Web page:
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Learn how to encourage learning through play with your kids, plus pick up a great resource for learning letters and numbers through play for a great price (and with lots of freebies, too).
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I use the term playful learning a lot, in my head if not on this blog. I think of the writing I do at the Craft Gossip lesson plans site as being focused on promoting playful learning, and a lot of the activities I do with the girl could probably be called playful learning if you wanted to label them.
What is Learning Through Play?
Playful learning or learning through play is pretty much what kindergarten and early elementary school looked like when most of us were kids. School for little ones was a lot less focused on learning to read, early math development and all the other standards kids are expected to rise to today.
We got to do a lot more open-ended playing. And that is a way to learn in itself.
I think we parents get hung up on the idea that play is one thing and learning is something else. That recess and center time, dress up and playing with blocks is not as important as time at the desk or on the carpet with a book.
But there’s a lot of important stuff happening when kids play. It’s pretty much all in there, from physical development necessary to one day hold a pencil and form letters, to math skills when pretending to run a store, interpersonal skills needed when playing a game with someone else, building vocabulary and more.
Also, it might not do kids any good to force “learning” on them too early, and might even do harm.
How to Encourage Play
More and more schools and early educational programs are starting to emphasize play for little kids — and a lot of “alternative” methods like Montessori and Waldorf always have.
If your kids are at home or don’t go to such a school, there are a lot of ways to encourage a playful approach at home.
- Don’t overschedule your kids or yourself. Creative play requires time, freedom and flexibility in schedules. No one has time for play when there’s a lesson every day after school or a schedule full of family activities.
- Buy open-ended toys. Blocks, playdough, art supplies, dress-up clothes and the like, which don’t have a right way to be used and that can be used in many different ways, are perfect for playful learning.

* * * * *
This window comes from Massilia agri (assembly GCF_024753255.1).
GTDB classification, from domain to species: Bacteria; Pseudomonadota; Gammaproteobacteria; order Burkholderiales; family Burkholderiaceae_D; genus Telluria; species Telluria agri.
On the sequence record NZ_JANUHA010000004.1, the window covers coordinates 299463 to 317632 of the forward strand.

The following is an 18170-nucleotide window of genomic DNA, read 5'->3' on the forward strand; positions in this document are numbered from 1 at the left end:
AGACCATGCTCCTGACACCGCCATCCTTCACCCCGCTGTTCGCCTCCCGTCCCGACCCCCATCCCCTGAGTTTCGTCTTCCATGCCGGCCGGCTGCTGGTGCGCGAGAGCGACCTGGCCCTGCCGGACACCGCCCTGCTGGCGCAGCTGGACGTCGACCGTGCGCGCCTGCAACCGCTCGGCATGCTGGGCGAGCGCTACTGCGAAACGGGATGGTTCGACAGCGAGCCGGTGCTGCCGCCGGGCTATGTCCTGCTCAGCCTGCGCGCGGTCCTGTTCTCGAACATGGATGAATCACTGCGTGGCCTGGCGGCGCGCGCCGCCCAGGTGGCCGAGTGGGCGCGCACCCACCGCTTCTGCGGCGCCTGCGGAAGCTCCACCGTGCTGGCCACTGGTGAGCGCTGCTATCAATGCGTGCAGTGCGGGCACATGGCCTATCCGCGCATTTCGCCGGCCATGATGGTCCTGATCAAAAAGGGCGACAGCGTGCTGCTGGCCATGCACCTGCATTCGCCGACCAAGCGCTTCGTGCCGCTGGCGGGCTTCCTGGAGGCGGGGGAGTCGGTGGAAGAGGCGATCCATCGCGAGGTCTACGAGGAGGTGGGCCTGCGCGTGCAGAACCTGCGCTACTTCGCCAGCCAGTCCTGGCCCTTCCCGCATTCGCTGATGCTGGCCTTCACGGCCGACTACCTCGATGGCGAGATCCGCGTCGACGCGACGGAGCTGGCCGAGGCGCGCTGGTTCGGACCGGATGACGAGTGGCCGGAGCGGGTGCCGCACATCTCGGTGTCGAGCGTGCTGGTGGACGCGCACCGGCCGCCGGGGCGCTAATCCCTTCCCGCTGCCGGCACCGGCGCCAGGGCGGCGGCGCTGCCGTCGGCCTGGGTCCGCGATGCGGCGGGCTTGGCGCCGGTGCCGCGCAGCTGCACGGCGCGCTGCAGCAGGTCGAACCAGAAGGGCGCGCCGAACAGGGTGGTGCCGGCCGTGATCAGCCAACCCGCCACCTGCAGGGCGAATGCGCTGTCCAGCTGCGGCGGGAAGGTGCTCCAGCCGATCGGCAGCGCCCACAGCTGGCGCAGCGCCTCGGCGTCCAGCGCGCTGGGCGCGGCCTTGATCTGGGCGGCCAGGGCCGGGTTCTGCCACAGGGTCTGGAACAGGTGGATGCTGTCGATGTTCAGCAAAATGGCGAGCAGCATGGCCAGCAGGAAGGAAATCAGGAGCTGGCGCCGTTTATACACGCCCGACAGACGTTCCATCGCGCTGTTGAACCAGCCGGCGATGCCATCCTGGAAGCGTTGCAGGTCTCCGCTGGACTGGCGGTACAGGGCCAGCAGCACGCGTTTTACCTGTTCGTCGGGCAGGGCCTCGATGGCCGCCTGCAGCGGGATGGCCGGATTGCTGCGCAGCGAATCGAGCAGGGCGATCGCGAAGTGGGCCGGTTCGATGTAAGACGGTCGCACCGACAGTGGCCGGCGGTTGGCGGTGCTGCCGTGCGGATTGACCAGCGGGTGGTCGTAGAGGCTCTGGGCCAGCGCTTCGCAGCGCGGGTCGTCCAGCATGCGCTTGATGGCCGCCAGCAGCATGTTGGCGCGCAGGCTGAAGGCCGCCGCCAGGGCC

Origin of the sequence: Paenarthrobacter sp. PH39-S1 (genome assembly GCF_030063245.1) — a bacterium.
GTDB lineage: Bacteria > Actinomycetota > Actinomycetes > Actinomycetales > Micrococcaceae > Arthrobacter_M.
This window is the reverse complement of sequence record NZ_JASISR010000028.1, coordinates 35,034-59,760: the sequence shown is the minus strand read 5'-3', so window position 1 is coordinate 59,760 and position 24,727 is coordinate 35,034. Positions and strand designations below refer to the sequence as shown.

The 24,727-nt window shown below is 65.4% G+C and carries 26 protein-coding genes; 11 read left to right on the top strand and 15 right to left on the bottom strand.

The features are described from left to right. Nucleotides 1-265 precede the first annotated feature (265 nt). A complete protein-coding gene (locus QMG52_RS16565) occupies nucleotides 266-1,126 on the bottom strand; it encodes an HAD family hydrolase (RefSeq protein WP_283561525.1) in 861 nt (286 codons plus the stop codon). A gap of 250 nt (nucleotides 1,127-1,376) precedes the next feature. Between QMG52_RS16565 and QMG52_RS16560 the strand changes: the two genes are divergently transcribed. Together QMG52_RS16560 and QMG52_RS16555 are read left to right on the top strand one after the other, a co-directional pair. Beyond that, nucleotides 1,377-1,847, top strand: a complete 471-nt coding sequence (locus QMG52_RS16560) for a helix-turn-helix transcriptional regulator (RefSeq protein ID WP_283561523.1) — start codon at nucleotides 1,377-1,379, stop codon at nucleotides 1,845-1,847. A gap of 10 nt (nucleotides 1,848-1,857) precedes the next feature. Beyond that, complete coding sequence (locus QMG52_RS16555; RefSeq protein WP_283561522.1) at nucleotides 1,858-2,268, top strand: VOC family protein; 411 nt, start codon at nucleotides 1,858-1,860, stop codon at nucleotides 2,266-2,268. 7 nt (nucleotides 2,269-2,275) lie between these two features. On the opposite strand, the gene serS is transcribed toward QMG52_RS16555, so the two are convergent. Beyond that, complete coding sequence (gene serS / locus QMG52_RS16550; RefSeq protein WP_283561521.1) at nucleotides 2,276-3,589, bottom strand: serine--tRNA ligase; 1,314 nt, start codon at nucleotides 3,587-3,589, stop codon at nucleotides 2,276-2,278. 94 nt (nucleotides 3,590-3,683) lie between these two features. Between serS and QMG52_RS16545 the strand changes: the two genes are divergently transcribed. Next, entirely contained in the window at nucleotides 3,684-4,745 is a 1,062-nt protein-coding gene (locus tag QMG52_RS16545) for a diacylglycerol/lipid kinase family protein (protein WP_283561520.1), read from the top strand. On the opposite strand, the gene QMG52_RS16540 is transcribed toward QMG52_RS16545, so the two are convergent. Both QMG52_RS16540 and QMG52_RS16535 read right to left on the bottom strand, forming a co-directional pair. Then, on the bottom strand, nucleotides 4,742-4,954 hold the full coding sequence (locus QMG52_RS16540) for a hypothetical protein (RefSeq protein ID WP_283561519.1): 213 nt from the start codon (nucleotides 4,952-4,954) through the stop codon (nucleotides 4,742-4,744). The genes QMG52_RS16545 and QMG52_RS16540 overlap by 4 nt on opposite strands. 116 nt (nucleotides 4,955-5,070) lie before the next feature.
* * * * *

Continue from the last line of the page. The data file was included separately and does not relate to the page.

- Use nature as a “toy.” The creative component of learning through play is huge, so anything that can be used for multiple things is great. Rocks and sticks are great to play with. Walking and exploring nature are great uses of your time.
- Combine learning and playful activities. Just because you’re learning something specific like letters and numbers doesn’t mean it can’t be done in a playful way. That mean playing games instead of doing worksheets, incorporating hands-on activities, using things kids already like to get them interested in learning a new thing.
Speaking of learning letters and numbers, I contributed to a book on that very subject. ABCs and 123s includes more than 40 playful activities for helping kids learn and engage with letters and numbers, including lacing, sorting, spelling, stacking, counting and playing your way to recognizing and spelling their name, counting, doing basic math, identifying sight words and much more.
My contribution was a drawing game using dice, which helps with number identification and addition, as well as combining math and art. So fun!
And from now through May 7, 2017, when you buy your copy of ABCs and 123s for the special price of $9.99 you’ll also get a bonus ABCs and 123s kit: stickers and certificate for your children to celebrate them joining in with the ABCs and 123s activities, and extra resources for you including poster, printable resources and games – join in with the community challenge this month, or get your resources now and do the challenge when it suits you.Get more information about the book, or go